SEPTIEN Has Distribution

By tully | "Boredom at Its Boredest" by Michael Tully January 11, 2011 at 3:40AM

SEPTIEN Has Distribution

Well, well, well, all I can say is that our 6'5" guardian angel must be working overtime, because we have recently added a new too-preposterous-to-be-true addition to the biography of Septien.

Yes, it's true, our little movie hasn't even screened yet and it already has distribution!

Thanks to the brave souls at IFC Films and their sister label Sundance Selects, Septien has already achieved what we never dreamed was possible. But that's mainly due to the fact that we consciously set out to make a movie that would challenge and confound distributors. Of course, we wanted to make something that people appreciated and liked—this was no silly stab at cinematic antagonism—but when it came to the issue of getting an even minor distribution deal, we laughed at the concept. I'm not sure who the joke's on here, honestly, but there's a hilarious joke somewhere. Maybe it's on all of us?

I'm not going to get into the fiscal specifics of the deal, except to say that we started shooting this movie on July 5th, 2010, and by the end of February 2011, IT WILL HAVE PAID FOR ITSELF. Every investor will be receiving their contribution in full, and I am still trying to wrap my brain around the fact that I won't be paying off my own personal debt for the next three years. Remember, this movie stars a bearded yours truly and features no recognizable stars (though that's about to change for Robert Longstreet at Sundance), has no nudity or strong sexuality, and was conceived as an experiment to create a unique tone and style that would make it impossible to brand it with one broad genre. In this climate, that's a three-strikes-and-you're-out scenario. But somehow, we somehow managed to hit a triple.

The terms of our deal are potentially dreamy. Initially, when offered the opportunity to be a part of this Sundance VOD stunt, my primary worry was that we simply wouldn't be able to deliver a finished film to a distributor when we were more focused on actually finishing the film. It seemed suicidal and downright idiotic. But with the help of our incredible producer's rep/attorney George M. Rush—and when I say 'help' I don't just mean in the legal/business sense; I'm talking actual post-production help like single-handedly saving a possible rights issue nightmare when it came to finding a last-second replacement for some stock football footage—here we are on Tuesday, January 11, 2011, having just mailed HDCam tapes to Sundance and Rotterdam and handed off an HDCAM SR master and Digibetas to IFC. Unless I wake up, this really happened?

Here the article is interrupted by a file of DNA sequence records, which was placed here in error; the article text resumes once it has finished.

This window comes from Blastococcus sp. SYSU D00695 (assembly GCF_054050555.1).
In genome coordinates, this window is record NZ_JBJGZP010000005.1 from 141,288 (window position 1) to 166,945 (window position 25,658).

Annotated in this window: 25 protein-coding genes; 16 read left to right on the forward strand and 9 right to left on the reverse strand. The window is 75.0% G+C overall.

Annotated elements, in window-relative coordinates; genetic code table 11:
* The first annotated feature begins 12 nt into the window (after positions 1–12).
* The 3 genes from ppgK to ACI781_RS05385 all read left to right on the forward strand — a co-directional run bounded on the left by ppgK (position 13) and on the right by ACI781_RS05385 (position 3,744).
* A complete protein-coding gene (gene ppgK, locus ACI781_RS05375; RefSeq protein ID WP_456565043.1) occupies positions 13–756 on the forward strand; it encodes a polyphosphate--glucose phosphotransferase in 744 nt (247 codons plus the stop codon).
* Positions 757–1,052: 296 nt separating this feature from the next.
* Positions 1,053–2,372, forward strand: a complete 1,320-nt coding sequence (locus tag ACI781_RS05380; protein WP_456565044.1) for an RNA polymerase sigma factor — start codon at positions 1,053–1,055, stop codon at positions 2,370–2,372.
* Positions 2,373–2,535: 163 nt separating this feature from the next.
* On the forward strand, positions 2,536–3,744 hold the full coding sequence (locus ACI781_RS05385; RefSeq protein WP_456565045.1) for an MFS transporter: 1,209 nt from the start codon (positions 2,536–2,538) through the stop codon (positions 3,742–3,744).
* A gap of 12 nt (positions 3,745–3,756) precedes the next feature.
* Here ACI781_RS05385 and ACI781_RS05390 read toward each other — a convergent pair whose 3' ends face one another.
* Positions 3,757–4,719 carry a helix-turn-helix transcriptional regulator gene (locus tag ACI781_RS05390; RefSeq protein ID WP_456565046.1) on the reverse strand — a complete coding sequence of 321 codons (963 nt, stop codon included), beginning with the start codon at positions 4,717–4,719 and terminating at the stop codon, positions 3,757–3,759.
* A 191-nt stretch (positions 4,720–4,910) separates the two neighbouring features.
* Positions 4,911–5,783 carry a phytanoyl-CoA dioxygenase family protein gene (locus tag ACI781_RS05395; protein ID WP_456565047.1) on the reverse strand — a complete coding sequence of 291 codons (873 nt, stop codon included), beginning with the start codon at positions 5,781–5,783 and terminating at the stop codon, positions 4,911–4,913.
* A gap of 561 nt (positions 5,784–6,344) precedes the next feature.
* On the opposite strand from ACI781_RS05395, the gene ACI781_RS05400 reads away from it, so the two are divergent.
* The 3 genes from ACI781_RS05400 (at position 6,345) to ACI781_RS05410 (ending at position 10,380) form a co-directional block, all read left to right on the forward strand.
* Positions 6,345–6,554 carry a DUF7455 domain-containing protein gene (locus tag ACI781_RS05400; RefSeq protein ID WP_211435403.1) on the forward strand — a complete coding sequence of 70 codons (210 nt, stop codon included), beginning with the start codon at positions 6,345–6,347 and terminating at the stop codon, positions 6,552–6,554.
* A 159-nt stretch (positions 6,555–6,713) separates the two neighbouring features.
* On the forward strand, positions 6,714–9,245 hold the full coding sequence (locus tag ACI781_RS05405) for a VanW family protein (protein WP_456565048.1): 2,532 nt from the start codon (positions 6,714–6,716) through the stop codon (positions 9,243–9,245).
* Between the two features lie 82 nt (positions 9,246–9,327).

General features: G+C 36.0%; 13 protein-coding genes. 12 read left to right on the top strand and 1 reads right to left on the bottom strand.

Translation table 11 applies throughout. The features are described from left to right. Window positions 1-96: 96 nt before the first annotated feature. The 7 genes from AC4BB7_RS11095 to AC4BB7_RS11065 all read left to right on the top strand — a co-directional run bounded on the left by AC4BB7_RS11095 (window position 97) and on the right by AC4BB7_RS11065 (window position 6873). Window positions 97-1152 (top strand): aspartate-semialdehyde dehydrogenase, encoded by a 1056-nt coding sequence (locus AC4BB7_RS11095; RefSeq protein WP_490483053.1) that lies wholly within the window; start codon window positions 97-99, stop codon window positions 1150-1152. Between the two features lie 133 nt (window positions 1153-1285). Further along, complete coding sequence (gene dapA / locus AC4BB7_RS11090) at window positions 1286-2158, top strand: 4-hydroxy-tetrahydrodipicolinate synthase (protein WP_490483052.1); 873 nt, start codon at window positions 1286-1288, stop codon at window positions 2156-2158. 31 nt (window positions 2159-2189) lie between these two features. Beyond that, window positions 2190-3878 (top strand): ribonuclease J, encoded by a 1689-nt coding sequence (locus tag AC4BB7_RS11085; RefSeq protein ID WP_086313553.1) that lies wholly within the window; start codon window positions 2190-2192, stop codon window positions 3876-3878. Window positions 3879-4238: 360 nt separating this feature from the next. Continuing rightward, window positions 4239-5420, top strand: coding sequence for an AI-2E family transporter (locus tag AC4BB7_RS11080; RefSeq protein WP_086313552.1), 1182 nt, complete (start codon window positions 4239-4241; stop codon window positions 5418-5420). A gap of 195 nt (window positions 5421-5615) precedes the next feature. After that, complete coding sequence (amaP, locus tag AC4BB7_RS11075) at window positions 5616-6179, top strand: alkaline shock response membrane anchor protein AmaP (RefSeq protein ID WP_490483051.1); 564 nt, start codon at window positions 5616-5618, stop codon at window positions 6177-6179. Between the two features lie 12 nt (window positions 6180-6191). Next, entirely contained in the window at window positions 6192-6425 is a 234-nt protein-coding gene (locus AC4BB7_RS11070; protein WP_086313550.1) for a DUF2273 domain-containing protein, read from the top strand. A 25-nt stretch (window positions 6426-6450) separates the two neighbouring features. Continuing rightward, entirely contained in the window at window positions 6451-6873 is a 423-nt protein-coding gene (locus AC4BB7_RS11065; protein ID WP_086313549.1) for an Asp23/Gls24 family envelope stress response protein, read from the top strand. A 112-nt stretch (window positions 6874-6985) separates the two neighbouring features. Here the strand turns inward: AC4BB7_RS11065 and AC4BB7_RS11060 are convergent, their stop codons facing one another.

When discussing the possible deal with IFC, I made it clear that I hoped to get the Daddy Longlegs plan. Not in a monetary sense (I don't know those terms), but in the way that Josh and Benny Safdie participated in last year's Sundance VOD stunt and still managed to get a healthy spring and summer festival run, while also landing a legitimate theatrical release in New York City. To that end, we made sure that we got a two-city theatrical guarantee, the first of which is New York City (late summer/early fall, I am thinking, though we haven't got that far yet). To be honest, that's all I really want, and I realize that this is probably the best we'll get. If the word begins to spread and IFC sees an opportunity for expansion, I'm confident that they will make that happen (ala Cold Weather and Tiny Furniture). But here's where an important point comes into play. As a filmmaker, I understand the movie we made. Therefore, to expect anything more than a one-week theatrical run at the IFC Center would be delusional and silly. I'm a typically self-deprecating guy, but the reality is that this is a tiny oddball of a movie and for IFC to guarantee more than what they did would make me question their sanity. I'm already questioning it!